LONDON (Reuters) -As China's troubled markets take time out for the Lunar New Year holiday, U.S. inflation numbers, key UK data, Russia's central bank meeting and an election in the world's third-largest democracy vie for the spotlight.
Here's your week ahead primer in world markets from Rae Wee in Singapore, Ira Iosebashvili in New York, and Amanda Cooper, Naomi Rovnick and Alexander Marrow in London.
1/ NOT YET
For traders trying to bet on the timing of a first U.S. rate cut, life has not been made easy by an outperforming economy that could fuel a much-feared inflationary rebound.
January's stellar jobs number was just one sign that the U.S. economy is exceeding expectations. Its unexpected strength has fueled caution at the Federal Reserve, which has poured cold water on expectations of a March rate cut, lifting Treasury yields and the dollar.
So, attention falls on Tuesday's January inflation data. Any signs that price pressures are gaining momentum again could push rate cut bets further into the future.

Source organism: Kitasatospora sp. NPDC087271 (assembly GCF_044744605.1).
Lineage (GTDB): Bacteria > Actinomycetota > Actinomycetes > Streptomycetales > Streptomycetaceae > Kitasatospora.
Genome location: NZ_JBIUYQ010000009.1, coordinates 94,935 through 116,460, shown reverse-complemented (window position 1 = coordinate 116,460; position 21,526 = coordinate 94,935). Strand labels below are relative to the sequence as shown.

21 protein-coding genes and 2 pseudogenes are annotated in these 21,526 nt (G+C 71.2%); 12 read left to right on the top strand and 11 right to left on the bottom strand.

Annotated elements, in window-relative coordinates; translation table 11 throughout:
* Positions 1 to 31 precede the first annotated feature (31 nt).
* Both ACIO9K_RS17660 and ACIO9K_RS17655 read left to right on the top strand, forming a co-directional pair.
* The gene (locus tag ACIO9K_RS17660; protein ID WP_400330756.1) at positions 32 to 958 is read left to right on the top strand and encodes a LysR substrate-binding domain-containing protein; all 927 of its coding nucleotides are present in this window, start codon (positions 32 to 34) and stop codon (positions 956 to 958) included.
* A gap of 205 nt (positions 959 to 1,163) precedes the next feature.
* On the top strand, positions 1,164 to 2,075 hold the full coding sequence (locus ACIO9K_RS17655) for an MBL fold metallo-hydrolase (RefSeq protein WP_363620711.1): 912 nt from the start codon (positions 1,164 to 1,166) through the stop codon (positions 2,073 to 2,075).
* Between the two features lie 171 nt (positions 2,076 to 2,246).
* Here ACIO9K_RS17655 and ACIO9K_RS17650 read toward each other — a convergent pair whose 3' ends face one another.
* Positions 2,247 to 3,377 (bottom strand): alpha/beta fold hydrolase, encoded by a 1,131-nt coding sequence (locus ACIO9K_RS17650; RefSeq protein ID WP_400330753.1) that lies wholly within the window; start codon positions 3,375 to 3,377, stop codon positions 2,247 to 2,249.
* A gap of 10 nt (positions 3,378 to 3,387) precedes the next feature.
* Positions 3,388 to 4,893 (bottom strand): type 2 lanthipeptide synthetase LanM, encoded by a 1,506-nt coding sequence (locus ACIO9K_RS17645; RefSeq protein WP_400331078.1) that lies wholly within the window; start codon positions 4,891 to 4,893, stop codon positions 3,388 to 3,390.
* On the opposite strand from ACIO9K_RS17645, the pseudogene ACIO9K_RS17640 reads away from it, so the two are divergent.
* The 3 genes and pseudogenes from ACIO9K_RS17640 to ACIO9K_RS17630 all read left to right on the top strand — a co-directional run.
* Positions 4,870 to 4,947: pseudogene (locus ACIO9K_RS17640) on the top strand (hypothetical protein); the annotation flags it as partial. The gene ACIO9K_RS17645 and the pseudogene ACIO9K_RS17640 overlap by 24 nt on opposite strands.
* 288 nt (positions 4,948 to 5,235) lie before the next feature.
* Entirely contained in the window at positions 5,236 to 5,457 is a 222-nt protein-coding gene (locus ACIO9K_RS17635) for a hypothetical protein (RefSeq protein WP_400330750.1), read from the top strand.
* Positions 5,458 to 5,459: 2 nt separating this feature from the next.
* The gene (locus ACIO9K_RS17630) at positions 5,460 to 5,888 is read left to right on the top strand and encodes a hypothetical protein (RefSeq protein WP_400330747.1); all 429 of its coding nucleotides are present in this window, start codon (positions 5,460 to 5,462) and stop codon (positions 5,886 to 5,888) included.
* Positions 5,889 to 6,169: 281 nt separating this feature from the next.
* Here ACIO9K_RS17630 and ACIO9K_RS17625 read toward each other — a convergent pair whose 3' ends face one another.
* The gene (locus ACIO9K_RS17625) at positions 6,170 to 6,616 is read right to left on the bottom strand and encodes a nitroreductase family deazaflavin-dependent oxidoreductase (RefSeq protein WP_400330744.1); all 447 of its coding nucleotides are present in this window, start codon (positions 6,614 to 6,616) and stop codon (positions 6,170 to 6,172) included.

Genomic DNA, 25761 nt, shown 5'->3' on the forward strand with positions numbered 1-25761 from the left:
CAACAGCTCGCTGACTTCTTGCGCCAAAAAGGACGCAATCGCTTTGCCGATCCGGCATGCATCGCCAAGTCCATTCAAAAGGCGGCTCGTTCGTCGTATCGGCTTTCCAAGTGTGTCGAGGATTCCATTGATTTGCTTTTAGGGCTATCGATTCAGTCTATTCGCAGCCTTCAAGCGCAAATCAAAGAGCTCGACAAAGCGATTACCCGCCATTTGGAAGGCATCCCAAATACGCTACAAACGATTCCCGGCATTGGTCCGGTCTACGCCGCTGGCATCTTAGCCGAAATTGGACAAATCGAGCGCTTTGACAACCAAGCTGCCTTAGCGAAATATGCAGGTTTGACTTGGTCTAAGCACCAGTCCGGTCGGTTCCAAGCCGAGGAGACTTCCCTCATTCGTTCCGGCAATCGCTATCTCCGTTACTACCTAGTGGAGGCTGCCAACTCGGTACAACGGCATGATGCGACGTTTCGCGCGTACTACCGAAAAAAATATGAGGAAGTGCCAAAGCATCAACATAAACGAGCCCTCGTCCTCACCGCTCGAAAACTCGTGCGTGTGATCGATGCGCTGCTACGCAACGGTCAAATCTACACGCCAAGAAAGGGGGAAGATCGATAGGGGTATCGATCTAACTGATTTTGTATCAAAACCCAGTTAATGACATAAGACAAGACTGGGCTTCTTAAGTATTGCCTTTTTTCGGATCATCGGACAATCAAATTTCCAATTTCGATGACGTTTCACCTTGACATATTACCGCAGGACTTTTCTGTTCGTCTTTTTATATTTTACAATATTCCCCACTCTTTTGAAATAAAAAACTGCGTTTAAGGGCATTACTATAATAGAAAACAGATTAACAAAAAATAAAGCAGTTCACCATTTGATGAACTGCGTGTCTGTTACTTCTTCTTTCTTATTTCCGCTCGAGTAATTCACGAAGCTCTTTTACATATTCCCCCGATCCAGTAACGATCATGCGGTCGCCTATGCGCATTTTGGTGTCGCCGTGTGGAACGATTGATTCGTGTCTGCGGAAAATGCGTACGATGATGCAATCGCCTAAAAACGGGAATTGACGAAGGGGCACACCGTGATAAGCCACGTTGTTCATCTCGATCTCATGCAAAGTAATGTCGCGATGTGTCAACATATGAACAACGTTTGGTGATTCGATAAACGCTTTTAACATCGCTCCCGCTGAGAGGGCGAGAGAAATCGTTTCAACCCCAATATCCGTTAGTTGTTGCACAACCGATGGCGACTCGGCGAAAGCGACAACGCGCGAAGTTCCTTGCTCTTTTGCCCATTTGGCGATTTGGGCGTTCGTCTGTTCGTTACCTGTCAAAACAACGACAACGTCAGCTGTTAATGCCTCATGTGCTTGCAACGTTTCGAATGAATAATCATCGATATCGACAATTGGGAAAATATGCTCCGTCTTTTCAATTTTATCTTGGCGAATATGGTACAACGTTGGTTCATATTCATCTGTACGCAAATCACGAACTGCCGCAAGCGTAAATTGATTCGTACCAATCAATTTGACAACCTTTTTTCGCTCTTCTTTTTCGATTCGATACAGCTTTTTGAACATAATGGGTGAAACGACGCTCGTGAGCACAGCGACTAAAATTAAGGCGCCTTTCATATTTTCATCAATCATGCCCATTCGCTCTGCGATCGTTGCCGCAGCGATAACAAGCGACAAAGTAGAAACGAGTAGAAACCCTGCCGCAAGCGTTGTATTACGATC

Economists polled by Reuters expect a 0.2% rise in consumer prices on a monthly basis, after December's 0.3% increase.
2/ TOP DOLLAR
An exceptional U.S. economy means an exceptional dollar.
As 2023 ended, market-watchers were certain the U.S. currency was headed one way this year, south, with traders expecting as many as six Fed rate cuts in 2024.
Now, powered by blockbuster jobs growth, a flourishing services sector, cooling inflation, a bottoming-out in lending conditions and a roaring stock market, just four are fully priced in.
The dollar is at three-month highs, leaving competitor currencies, whose central banks are juggling slowing inflation and slowing growth, in the dust.
Not a single G10 currency isRead more on investing.com